The present invention is directed to an apparatus and method for obtaining high-peak-power pulses of laser light of extremely short duration through the proper selection of components for a passively Q-switched laser system. The apparatus of the invention comprises a gain medium and a saturable absorber disposed within a resonant cavity. When appropriately pumped, an optical pulse begins to form. During the early stages of the pulse development, the saturable absorber is bleached, increasing the Q of the resonator and resulting in a short optical pulse. The length of the cavity, the laser gain, the intracavity saturable loss, and the reflectivities of the mirrors are selected such that pulses of less than about 1 ns duration are generated with peak powers in excess of 10,000 times the pump power (for example, 10 kW for a 1 W pump).
The foregoing and other objects, features, and advantages of the invention will be apparent from the following more particular description of preferred embodiments of the invention, as illustrated in the accompanying drawings in which like reference characters refer to the same parts throughout the different views. The drawings are not necessarily to scale, emphasis instead being placed upon illustrating the principles of the invention.
FIG. 1 is a perspective view of a passively Q-switched picosecond microlaser embodying the present invention.
FIG. 2 is a perspective view of a preferred embodiment of the present invention wherein a passively Q-switched picosecond microlaser is pumped by the unfocused output of an optical fiber, and the laser output frequency is quadrupled by a pair of frequency-doubling crystals.
Referring to FIG. 1, one embodiment of the passively Q-switched picosecond microlaser 10 comprises a short piece of gain medium 12, for example Nd3+ :YAG, bonded to a saturable-absorber crystal 14, for example Cr4+ :YAG. Both materials are polished flat and parallel on the two faces normal to the optic axis A. The pump-side face 16 of the gain medium 12 is coated dielectrically to transmit the pump light 22 and to be highly reflecting at the oscillating frequency ν1. The facets at the interface 20 between the gain medium 12 and saturable-absorber crystal 14 are coated dielectrically such that the interface 20 is totally transmitting at the oscillating frequency and highly reflecting at the frequency of the pump 22. The output face 18 of the saturable absorber 14 is coated to be partially reflecting at the oscillating frequency (reflectivity R) and provides the optical output 24 from the device.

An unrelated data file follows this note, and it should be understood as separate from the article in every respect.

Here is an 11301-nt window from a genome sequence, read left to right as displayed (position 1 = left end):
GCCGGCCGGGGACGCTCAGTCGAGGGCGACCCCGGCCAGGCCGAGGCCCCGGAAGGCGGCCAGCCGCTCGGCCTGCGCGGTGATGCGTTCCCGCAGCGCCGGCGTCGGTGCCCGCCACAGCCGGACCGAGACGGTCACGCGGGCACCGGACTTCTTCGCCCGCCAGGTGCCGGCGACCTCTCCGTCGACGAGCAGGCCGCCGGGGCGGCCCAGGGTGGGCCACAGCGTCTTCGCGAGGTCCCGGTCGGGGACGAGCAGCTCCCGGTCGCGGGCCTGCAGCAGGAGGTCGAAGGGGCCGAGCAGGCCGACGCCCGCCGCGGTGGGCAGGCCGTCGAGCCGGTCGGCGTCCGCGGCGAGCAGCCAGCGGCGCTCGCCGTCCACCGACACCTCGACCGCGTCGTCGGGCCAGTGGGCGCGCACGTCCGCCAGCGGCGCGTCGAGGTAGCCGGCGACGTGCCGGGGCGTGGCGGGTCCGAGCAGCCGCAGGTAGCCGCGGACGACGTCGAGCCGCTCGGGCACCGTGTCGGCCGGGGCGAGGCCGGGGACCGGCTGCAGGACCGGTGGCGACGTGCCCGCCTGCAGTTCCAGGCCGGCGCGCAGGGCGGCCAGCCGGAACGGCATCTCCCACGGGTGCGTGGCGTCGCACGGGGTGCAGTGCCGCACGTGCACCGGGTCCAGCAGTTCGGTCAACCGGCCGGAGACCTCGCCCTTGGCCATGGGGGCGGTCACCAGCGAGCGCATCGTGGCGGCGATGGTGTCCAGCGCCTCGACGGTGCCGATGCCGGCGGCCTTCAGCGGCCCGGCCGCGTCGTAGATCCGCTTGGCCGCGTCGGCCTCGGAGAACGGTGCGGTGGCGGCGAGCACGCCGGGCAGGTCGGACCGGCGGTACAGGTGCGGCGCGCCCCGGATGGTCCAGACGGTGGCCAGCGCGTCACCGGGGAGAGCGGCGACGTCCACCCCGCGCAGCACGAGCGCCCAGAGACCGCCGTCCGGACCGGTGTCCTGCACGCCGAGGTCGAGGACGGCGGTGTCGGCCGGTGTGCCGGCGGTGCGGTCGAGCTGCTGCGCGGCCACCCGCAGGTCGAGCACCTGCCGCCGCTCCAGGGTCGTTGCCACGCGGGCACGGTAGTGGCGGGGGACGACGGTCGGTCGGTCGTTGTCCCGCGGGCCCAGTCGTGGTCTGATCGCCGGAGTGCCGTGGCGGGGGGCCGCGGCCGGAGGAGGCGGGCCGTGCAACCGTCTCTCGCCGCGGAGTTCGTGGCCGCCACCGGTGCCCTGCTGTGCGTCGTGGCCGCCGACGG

The principle behind the operation of the passively Q-switched microlaser 10 is that the saturable absorber 14 prevents the onset of lasing until the average inversion density within the cavity (N0) reaches a value of ##EQU1## where σ is the emission cross section at the oscillating frequency, lrt is the round-trip path length of light within the cavity, γsat,rt =-ln(1-Γsat,rt) is the round-trip saturable loss constant, Γsat,rt is the round-trip saturable loss, γpar,rt =-ln(1-Γpar,rt) is the round-trip unsaturable intracavity parasitic loss constant, Γpar,rt is the round-trip unsaturable intracavity parasitic loss, and γop =-ln(R) is the output-coupling loss constant. The onset of lasing, at this point (inversion density=N0), produces a high intracavity optical field which quickly saturates the saturable component of the loss, increasing the cavity Q and resulting in a Q-switched output pulse. If the cross section of the saturable absorber (σsat =γsat,rt /Nsat lrt, where Nsat is the average density of saturable absorber sites within the cavity) is much greater than the cross section of the lasing transition, then the change in the cavity Q can be modeled as instantaneous. In this case, the minimum possible pulsewidth ##EQU2## where trt is the round-trip time of light within the laser cavity, is obtained when the reflectivity of the output coupler is chosen to be
R=exp(γpar,rt -κγsat,rt), (3)
where κ=0.47 (but may vary from 0.0 to 1.5 without changing the pulsewidth by more than a factor of 2). The amount of absorbed pump power required to reach threshold is ##EQU3## where rlm is the radius of the lasing mode, hνp is the energy of a photon of pump radiation, and τ is the spontaneous lifetime of the gain medium 12. Once threshold is reached, the invention, when pumped by a diode laser 22, will produce a train of pulses, with the temporal spacing of the pulses given by ##EQU4## where Pabs is the total amount of pump power absorbed within the lasing mode volume.
There are several factors that potentially limit the minimum pulsewidth obtainable from a microlaser. Gain-medium-dependent factors include the maximum inversion density (gain) obtainable for the available pump power and the gain bandwidth. The unsaturable parasitic component of the intracavity loss may make it impossible to realize Equation 3, in which case the required laser efficiency will dictate the choice of output coupler (reflectivity R). Finally, the large optical intensities that result from extremely short pulses may damage the gain medium 12, saturable absorber 14, interface layer 20, or mirrors 16, 18. None of these factors, however, become limiting until the duration of the output pulse from the microlaser is less than several hundred picoseconds. Those skilled in the art will know how to apply Equation 3 subject to these additional restrictions in order to obtain the minimum pulsewidth from a passively Q-switched microlaser.